At Thompson, Texas, last week, Jas. W. Slavin shot and killed M.W. Janes, a merchant and deputy sheriff. Mr. Slavin is a son of Mr. B.F. Slavin, of Garrand county, and learned the telegraph business at Crab Orchard and this place some seven years ago, afterwards going to Texas, securing the agency at Thompson, which he held until a short time since, when he entered the mercantile business. From a letter from Mr. C.H. Campbell, a Kentucky boy, who is now railroad agent in Slavin's place, we gather the following particulars of the killing. A brother of Janes and James Slavin married sisters some years since. Three years ago the brother died, leaving his widow and three children $5,000. M.W. Janes appropriated and spent this money. In looking after the interests of the widow and children, Slavin incurred the deadly enmity of Janes, who has been carrying a Winchester for Slavin for a number of months, while Slavin provided himself Kentucky's favorite weapon, the double-barrel shotgun. When Slavin took the three orphan children to raise Janes enmity increased, and a short time since he hired a Mexican to waylay and murder at night, as he passed from the depot to the house. Some friends of Slavin discovered the plot in time to warn Slavin, who went home by another route. It was ascertained that the Mexican has concealed himself in a boxcar and watched for his intended victim for hours. On the day of the killing Janes rode past the front of Slavin's store. Slavin was sitting in the door with his gun across his lap. After getting by the store a short distance some bitter words were passed between the two, when Slavin exclaimed "We may as well settle it now. I can stand this strain no longer." Janes dismounted and reached for his pistol and made toward Slavin; the latter quickly leveled his gun and fired two shots. Janes died immediately. Slavin went at once to Richmond, the county's seat, waived examination and gave bond in the sum of $3,000. Mr. Slavin it would not have made any difference had the bond been placed at $100,000, that it would have been quickly given. This shows in what estimation our old friend and schoolmate is held by the businessmen, capitalists, and the citizens in general. Mr. Slavin has the largest business establishment in the place and is well fixed financially, all of which he has made by his own efforts since going to the Lone Star State, and his friends there as here are almost innumerable.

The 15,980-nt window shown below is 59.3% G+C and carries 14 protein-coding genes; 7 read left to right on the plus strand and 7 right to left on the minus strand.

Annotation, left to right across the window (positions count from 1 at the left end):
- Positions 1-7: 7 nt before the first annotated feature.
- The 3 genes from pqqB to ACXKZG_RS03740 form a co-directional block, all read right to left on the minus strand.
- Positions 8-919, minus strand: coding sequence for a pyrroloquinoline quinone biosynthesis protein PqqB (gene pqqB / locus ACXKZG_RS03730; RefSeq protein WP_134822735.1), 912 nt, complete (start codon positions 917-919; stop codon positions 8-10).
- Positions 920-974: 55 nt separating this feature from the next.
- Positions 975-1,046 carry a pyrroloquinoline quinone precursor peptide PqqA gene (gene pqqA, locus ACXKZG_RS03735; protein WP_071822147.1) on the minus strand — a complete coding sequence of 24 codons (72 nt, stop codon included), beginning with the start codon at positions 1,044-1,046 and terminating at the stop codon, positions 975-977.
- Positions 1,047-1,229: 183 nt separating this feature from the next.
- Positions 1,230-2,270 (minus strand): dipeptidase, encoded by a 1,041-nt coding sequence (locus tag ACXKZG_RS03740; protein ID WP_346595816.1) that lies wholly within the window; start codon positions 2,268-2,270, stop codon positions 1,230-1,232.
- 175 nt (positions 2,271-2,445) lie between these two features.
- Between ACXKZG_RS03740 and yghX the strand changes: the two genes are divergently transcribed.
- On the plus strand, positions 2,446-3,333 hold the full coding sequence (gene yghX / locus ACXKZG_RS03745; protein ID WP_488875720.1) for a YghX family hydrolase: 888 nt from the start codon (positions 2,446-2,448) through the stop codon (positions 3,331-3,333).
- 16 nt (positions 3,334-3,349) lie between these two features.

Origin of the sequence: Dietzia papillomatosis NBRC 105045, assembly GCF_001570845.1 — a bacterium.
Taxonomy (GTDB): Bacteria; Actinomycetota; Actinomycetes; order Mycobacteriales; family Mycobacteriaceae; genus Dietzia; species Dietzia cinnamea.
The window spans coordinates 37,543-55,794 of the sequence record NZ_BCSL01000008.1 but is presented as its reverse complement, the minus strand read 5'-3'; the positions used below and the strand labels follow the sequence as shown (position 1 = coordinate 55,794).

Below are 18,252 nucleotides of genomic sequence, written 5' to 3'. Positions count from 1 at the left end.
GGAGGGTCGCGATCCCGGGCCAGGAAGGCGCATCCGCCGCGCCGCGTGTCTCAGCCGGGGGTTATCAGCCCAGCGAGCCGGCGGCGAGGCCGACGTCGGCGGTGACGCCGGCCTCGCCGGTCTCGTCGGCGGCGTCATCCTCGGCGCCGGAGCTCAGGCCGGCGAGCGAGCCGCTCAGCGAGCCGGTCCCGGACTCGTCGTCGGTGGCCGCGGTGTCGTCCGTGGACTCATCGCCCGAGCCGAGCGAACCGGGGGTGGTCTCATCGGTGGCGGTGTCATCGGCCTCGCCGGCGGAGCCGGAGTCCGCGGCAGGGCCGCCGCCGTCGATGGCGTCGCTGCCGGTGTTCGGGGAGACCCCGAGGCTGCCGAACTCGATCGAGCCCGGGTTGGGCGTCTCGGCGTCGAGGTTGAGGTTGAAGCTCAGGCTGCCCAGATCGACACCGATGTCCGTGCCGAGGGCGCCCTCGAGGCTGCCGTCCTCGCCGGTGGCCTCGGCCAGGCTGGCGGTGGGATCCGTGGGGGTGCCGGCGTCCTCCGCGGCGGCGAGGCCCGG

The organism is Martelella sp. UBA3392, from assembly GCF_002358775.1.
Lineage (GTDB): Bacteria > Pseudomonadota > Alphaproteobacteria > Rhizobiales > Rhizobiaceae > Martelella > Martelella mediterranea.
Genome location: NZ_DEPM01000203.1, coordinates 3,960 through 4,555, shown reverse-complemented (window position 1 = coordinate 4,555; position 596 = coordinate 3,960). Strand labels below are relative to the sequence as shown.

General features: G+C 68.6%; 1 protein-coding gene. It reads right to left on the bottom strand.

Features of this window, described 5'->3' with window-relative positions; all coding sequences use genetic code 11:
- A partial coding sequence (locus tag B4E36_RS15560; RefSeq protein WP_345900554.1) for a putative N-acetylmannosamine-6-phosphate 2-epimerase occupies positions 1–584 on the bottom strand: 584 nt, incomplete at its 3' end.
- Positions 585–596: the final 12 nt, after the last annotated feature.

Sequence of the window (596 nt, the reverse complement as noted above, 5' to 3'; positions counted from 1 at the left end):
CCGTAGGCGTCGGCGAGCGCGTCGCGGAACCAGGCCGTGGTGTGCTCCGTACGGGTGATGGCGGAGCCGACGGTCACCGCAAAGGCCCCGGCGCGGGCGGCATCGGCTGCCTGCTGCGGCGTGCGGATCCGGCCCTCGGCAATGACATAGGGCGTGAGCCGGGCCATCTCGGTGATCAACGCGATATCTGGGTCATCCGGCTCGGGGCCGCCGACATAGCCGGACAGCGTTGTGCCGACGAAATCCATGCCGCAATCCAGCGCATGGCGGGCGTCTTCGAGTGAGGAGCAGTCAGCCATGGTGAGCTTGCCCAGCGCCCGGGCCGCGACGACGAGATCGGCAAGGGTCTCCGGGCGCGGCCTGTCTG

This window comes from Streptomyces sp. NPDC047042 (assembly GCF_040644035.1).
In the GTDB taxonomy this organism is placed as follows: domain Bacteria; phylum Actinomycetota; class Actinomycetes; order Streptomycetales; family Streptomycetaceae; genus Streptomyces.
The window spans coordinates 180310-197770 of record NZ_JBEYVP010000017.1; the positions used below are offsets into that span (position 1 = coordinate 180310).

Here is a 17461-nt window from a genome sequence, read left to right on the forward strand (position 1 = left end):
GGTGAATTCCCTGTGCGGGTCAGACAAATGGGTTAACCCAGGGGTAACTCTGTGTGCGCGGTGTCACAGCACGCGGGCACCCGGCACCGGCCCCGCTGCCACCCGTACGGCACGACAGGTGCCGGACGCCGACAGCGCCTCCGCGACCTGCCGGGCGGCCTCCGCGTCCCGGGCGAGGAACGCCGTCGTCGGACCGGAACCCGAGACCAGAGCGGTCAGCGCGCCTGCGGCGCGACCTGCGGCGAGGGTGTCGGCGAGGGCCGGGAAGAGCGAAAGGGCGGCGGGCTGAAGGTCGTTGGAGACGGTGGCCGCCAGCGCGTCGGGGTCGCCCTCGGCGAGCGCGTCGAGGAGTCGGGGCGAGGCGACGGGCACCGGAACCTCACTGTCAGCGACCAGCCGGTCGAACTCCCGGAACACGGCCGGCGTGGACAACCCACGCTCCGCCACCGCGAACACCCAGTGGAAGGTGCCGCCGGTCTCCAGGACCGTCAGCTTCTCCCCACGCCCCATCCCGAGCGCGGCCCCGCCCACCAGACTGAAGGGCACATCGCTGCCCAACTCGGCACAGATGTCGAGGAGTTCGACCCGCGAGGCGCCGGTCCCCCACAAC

Semi-Weekly Interior Journal (Stanford, Kentucky), February 12, 1892.